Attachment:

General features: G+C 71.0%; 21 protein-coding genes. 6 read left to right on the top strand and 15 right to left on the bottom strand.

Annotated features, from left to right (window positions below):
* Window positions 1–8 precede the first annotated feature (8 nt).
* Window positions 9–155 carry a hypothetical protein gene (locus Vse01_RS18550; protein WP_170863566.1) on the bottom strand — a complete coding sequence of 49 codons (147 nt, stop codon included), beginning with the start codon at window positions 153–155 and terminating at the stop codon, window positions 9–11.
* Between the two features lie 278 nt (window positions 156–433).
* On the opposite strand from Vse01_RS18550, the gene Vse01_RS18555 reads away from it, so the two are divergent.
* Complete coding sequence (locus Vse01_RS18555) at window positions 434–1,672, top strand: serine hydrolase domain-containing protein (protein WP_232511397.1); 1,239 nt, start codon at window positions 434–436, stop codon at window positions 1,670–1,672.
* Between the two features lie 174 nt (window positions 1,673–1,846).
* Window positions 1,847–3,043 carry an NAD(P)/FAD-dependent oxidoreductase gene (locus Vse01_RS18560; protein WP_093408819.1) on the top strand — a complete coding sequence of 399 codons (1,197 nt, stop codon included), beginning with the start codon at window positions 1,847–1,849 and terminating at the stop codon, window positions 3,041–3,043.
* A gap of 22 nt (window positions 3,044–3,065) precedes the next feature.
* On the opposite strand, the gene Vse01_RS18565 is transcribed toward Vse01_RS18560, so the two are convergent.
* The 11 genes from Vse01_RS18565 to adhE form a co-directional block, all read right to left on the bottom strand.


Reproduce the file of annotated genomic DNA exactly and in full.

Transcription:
General features: G+C 71.0%; 21 protein-coding genes. 6 read left to right on the top strand and 15 right to left on the bottom strand.

Annotated features, from left to right (window positions below):
* Window positions 1–8 precede the first annotated feature (8 nt).
* Window positions 9–155 carry a hypothetical protein gene (locus Vse01_RS18550; protein WP_170863566.1) on the bottom strand — a complete coding sequence of 49 codons (147 nt, stop codon included), beginning with the start codon at window positions 153–155 and terminating at the stop codon, window positions 9–11.
* Between the two features lie 278 nt (window positions 156–433).
* On the opposite strand from Vse01_RS18550, the gene Vse01_RS18555 reads away from it, so the two are divergent.
* Complete coding sequence (locus Vse01_RS18555) at window positions 434–1,672, top strand: serine hydrolase domain-containing protein (protein WP_232511397.1); 1,239 nt, start codon at window positions 434–436, stop codon at window positions 1,670–1,672.
* Between the two features lie 174 nt (window positions 1,673–1,846).
* Window positions 1,847–3,043 carry an NAD(P)/FAD-dependent oxidoreductase gene (locus Vse01_RS18560; protein WP_093408819.1) on the top strand — a complete coding sequence of 399 codons (1,197 nt, stop codon included), beginning with the start codon at window positions 1,847–1,849 and terminating at the stop codon, window positions 3,041–3,043.
* A gap of 22 nt (window positions 3,044–3,065) precedes the next feature.
* On the opposite strand, the gene Vse01_RS18565 is transcribed toward Vse01_RS18560, so the two are convergent.
* The 11 genes from Vse01_RS18565 to adhE form a co-directional block, all read right to left on the bottom strand.